Pharmacy Services

Nonsteroidal Anti-Inflammatory Drugs and Risk of Heart Attack or Stroke - FDA Strengthens Warning

July 23, 2015

FDA is requiring updates to current warnings regarding the increased risk of serious cardiovascular events associated with nonsteroidal anti-inflammatory drugs (NSAIDs) other than aspirin. These changes are based on results of a meta-analysis, observational studies, and input form FDA advisory committees showing the relative risk of serious cardiovascular events was increased by 10% to 50% with NSAID use. Cardiovascular risk increased with higher NSAID doses and longer duration of use, although some observational studies concluded that significant risk can occur in the first weeks of NSAID use. Data are insufficient to definitively determine if certain NSAIDs pose a greater or lower cardiovascular risk. Patients with cardiovascular disease or risk factors may have a greater risk of developing a cardiovascular event during NSAID therapy because they have a higher baseline risk. Cardiovascular risk is also increased in healthy patients using NSAIDs. Use of NSAIDs after a first heart increases the risk of death in the first year after the event. The risk of heart failure requiring hospitalization is also increased with NSAID use.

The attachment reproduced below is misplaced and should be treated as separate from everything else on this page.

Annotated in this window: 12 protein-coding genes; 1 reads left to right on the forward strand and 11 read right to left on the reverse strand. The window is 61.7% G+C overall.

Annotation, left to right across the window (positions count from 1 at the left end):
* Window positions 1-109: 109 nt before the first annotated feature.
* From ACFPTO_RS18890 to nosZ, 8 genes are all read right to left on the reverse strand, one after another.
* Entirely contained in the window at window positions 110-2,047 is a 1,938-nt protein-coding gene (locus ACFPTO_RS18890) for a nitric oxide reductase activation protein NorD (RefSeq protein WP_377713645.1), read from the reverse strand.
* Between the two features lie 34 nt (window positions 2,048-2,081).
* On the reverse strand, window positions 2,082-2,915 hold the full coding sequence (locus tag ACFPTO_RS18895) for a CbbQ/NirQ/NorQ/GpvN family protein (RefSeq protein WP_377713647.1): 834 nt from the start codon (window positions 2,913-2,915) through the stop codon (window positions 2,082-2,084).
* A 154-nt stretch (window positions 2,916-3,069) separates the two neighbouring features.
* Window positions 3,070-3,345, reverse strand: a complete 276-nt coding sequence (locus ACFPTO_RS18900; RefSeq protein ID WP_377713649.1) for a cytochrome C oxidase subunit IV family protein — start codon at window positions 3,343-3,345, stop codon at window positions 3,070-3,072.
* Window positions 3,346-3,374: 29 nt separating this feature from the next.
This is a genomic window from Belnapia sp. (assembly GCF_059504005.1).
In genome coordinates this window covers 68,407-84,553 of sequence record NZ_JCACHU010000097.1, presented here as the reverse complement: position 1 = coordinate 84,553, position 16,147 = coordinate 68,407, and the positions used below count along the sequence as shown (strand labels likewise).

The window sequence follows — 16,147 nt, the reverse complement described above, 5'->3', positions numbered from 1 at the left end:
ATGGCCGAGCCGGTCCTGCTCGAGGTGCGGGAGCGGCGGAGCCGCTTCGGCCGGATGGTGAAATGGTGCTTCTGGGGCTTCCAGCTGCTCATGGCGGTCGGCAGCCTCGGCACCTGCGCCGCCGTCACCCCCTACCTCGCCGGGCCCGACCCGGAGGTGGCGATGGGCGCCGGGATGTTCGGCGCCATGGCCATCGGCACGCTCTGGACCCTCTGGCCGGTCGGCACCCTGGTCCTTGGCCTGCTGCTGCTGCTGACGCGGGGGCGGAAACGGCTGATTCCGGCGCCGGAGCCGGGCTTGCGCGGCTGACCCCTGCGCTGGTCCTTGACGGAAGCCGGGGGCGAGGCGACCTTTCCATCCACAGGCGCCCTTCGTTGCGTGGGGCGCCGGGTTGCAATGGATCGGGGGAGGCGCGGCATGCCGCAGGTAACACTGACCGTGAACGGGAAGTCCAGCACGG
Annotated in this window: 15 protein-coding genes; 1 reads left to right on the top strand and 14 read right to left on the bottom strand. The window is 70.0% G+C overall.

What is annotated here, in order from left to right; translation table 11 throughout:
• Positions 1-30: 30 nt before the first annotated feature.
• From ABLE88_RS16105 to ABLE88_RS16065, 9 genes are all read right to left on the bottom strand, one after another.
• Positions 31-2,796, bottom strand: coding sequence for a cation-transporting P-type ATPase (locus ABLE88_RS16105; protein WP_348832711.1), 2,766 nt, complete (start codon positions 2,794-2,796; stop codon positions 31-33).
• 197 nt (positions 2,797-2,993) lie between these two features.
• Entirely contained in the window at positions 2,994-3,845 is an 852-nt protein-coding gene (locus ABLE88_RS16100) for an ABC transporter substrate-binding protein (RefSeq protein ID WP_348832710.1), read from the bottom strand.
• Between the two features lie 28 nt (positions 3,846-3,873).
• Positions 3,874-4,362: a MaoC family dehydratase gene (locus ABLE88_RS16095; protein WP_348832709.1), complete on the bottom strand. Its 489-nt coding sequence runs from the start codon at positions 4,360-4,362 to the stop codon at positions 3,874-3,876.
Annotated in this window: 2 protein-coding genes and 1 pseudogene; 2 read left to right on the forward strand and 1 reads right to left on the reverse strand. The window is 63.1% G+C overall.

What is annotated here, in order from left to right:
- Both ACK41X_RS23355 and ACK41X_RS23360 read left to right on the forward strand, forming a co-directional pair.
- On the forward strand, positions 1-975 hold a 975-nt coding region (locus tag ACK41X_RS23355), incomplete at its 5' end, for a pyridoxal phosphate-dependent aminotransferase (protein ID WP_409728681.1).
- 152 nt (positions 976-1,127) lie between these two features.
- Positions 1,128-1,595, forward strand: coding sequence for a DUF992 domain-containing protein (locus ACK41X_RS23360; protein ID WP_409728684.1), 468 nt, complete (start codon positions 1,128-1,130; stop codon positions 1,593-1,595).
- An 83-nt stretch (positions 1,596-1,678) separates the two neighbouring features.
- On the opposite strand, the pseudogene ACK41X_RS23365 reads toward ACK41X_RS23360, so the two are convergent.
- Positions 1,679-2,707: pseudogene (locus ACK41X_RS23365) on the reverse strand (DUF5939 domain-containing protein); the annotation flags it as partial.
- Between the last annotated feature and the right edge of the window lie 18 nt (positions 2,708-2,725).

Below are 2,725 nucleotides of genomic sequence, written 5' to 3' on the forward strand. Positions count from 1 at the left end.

Monitor patients for symptoms of heart attack or stroke (eg, chest pain, shortness of breath, dyspnea, unilateral weakness, dysarthria) throughout the whole duration of NSAID treatment regardless of previous cardiovascular disease or risk factors. Use NSAIDs at the lowest possible dose for the shortest duration to minimize cardiovascular risk. Encourage patients to read the updated medication guide.

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Updated
July 23, 2015; University of Utah, Drug Information Service. Copyright 2015, Drug Information Service, University of Utah, Salt Lake City, UT.